Well-to-do farmers, estate owners in “Egil’s Saga”

Chapter 42


[...] When the date came round for Thorolf to attend the wedding feast, he asked people to join him, inviting Thorir and Arinbjorn first, with their farmhands and more prominent tenants, a large party of worthy men. [...]

Chapter 43

There was a man called Olvir who worked for Thorir, managing his farm and the farmhands. He also collected debts and looked after his money. He was no longer young, but very active.

Olvir happened to have to go away to collect the rents that had been owing to Thorir since the spring. He went on a rowboat with twelve of Thorir’s farmhands.[...]

Chapter 72


[...] When they arrived in the fields in front of the farmhouse, they saw Armod and his men standing outside. [Armod was a [[italics]]bˇndi[[/]] which implies that he was well-to-do and his farmhouse was an estate with tenant farmers and many farm hands and servants.] They exchanged greetings and asked each other if there was any news. When he heard that these men were envoys from the king, Armod invited them to stay, and they accepted. Armod’s farm hands took their horses and baggage, while the farmer invited Egil and his men to go in to the main room, and they did so. Armod gave Egil a seat on the lower bench and seated his companions farther down the table. They spoke at length about their tough journey that night, and the people who lived there were astonished that they had made it at all, saying that the ridge could not even be crossed when it was free of snow.

‘Don’t you think the best thing I can provide you with now is to lay the tables and give you a meal for the night, and then you can go to bed?’ asked Armod. ‘You’ll get the best night’s rest that way.’

‘That would be fine,’ said Egil.

Then Armod had the tables laid for them, and large bowls of curds were brought in. Armod gave the impression he was upset at not having any ale to serve them. Because Egil and his men were so thirsty after their ordeal, they picked up bowls and gulped down the curds, Egil more than the others. No other food was served.

Many people were living and working on the farm. The farmer’s wife sat on a cross-bench with some other women beside her. [The cross-bench was a bench or platform by the wall at the end of the room, perpendicular to the side benches and highseats. It was the place where the women sat.] Their daughter, aged ten or eleven, was on the floor. The wife called over to her, and whispered in her ear. Then the girl went round to where Egil was sitting at the table. She spoke this verse:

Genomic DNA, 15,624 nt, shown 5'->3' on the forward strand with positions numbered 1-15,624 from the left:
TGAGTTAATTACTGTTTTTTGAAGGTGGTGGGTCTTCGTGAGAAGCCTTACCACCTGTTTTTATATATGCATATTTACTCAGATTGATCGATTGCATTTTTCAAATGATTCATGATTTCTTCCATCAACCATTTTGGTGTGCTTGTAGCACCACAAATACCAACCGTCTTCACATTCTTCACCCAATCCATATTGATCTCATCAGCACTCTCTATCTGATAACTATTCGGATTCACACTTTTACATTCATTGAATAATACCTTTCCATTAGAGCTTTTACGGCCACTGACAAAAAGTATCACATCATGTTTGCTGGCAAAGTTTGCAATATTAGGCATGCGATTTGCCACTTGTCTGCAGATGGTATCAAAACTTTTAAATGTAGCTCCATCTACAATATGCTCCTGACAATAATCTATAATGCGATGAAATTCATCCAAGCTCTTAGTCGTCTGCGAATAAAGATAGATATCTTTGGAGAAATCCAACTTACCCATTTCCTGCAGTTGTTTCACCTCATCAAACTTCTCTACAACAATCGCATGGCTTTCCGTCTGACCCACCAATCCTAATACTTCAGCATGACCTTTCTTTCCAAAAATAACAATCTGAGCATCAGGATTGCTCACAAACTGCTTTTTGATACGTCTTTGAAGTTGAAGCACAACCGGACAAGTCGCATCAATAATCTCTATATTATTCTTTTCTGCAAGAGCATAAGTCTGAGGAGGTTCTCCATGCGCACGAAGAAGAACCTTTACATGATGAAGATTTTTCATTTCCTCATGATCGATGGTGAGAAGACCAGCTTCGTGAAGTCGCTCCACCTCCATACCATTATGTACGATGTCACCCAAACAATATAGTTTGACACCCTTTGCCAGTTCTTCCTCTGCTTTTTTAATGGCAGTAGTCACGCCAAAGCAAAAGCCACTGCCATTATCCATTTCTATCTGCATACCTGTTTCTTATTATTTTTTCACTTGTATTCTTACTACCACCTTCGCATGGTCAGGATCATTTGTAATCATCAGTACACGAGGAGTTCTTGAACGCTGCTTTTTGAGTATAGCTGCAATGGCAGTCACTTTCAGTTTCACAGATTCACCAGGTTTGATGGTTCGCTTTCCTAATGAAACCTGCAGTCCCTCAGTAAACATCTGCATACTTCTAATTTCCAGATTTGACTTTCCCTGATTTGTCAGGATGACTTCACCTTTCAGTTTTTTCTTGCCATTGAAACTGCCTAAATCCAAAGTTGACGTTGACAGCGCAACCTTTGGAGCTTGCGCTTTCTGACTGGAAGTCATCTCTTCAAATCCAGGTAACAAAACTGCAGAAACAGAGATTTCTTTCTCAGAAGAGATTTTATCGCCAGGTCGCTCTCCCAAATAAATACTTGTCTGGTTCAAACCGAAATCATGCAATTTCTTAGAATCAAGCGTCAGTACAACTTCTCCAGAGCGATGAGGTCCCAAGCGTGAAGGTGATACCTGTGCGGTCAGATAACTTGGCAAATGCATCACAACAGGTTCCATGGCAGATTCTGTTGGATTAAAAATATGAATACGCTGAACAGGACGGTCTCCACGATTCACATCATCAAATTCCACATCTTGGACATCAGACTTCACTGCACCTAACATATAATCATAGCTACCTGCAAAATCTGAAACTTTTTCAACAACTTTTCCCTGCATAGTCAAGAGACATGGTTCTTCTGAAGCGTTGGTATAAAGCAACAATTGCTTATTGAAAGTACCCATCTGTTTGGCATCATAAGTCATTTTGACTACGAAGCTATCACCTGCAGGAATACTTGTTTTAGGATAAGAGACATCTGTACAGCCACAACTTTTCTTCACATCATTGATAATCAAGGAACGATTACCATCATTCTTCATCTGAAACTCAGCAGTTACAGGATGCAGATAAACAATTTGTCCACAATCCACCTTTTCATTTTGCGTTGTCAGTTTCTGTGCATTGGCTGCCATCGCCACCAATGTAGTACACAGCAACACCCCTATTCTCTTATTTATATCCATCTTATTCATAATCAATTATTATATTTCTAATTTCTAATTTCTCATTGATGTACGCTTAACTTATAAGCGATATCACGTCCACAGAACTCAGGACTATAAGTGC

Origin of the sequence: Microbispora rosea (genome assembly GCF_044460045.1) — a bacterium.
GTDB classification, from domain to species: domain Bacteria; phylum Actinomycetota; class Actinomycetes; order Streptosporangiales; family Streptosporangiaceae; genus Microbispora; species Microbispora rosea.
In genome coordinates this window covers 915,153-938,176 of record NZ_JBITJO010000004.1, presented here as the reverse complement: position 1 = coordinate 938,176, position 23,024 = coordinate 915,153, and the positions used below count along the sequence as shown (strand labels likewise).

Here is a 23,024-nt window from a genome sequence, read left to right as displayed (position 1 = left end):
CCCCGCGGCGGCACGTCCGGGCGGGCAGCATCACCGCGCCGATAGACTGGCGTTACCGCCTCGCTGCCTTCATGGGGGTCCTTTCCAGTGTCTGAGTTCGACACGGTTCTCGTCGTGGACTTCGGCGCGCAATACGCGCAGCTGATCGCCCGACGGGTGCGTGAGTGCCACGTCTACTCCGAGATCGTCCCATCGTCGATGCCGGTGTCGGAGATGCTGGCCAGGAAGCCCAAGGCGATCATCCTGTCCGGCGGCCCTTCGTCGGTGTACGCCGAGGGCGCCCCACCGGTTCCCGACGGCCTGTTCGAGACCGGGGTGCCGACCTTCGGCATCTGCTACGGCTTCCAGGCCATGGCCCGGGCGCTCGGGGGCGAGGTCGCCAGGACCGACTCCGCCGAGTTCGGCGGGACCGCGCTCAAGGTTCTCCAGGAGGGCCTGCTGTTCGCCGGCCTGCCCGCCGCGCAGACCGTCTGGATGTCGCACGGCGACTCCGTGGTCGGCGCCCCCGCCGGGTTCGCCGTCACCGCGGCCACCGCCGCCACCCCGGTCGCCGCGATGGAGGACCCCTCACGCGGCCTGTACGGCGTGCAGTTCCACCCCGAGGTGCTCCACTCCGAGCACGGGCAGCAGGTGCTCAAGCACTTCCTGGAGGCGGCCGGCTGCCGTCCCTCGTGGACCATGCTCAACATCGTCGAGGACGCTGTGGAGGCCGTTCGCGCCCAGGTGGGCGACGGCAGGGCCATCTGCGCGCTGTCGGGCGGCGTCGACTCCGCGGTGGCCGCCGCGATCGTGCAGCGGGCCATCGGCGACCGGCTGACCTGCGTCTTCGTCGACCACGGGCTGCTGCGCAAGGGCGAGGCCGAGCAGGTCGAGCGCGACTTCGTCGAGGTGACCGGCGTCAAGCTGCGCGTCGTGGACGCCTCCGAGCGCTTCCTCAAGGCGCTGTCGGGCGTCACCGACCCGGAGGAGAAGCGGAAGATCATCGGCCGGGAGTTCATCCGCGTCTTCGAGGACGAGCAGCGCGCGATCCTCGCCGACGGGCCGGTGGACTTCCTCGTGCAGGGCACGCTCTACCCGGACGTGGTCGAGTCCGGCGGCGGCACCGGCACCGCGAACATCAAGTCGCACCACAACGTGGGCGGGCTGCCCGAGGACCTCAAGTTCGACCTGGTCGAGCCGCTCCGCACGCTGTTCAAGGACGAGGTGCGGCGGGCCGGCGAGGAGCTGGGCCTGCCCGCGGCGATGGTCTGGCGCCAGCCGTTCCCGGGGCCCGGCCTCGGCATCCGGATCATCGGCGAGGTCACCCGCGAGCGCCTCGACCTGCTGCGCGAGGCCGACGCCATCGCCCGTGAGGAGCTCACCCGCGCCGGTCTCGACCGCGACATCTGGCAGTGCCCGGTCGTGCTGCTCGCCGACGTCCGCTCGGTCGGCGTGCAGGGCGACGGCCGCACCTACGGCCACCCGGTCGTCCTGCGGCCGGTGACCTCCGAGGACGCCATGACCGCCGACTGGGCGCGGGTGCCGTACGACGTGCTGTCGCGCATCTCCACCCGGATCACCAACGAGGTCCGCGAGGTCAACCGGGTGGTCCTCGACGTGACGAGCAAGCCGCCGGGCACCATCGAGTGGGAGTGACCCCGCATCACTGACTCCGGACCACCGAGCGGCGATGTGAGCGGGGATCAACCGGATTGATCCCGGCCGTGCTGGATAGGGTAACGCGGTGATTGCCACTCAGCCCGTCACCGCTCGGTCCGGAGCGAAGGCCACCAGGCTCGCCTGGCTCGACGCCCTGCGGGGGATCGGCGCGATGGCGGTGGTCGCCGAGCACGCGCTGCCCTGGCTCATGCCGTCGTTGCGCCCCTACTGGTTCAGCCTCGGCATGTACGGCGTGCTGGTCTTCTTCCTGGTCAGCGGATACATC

My mother sent me
to talk to you
and bring Egil word
to keep on his guard.
The maid of the ale-horn
said treat your stomach
as if you expect
to be served something better.

Armod slapped the girl and told her to keep quiet — ‘You’re always saying things at the worst of times.’

The girl went away, and Egil put down the bowl of curds, which was almost empty. Then the bowls were taken away and the men of the household went to their seats as well. Tables were laid across the whole room and the food was brought in. Choice food was served to Egil and his men, and everyone else. [Tables in a Norse house were portable and brought out only at meal times. Most of the time they consisted of large wooden table tops set on saw horses. When not in use, they were hung on the wall.]

Then the ale was brought in, an exceptionally strong brew. Each man was given a horn to drink from, and the host made a special point of letting Egil and his men drink as much as possible. [...] This continued until the tables were cleared. [...] Then Egil and his companions stood up and took their weapons from the wall where they had hung them, went to the barn where their horses were being kept, lay down in the straw and slept the night there. [...]

Source: Bernard Scudder, trans., "[Well-to-do farmers and Estate Owners in] Egil's Saga" in The Sagas of Icelanders: A Selection, preface by Jane Smiley, introduction by Robert Kellogg, (New York, London, Victoria (Australia), Toronto, Auckland: The Penguin Group, 2000), 3-184. Notes: Probably by Snorri Sturluson c. 1220-1240 about events 850-1000. Snorri was a descendant of Egil. Translations first published in "The Complete Sagas of Icelanders," volumes I-V (forty-nine tales), Leifur Eiriksson Publishing, Ltd., Iceland, 1997

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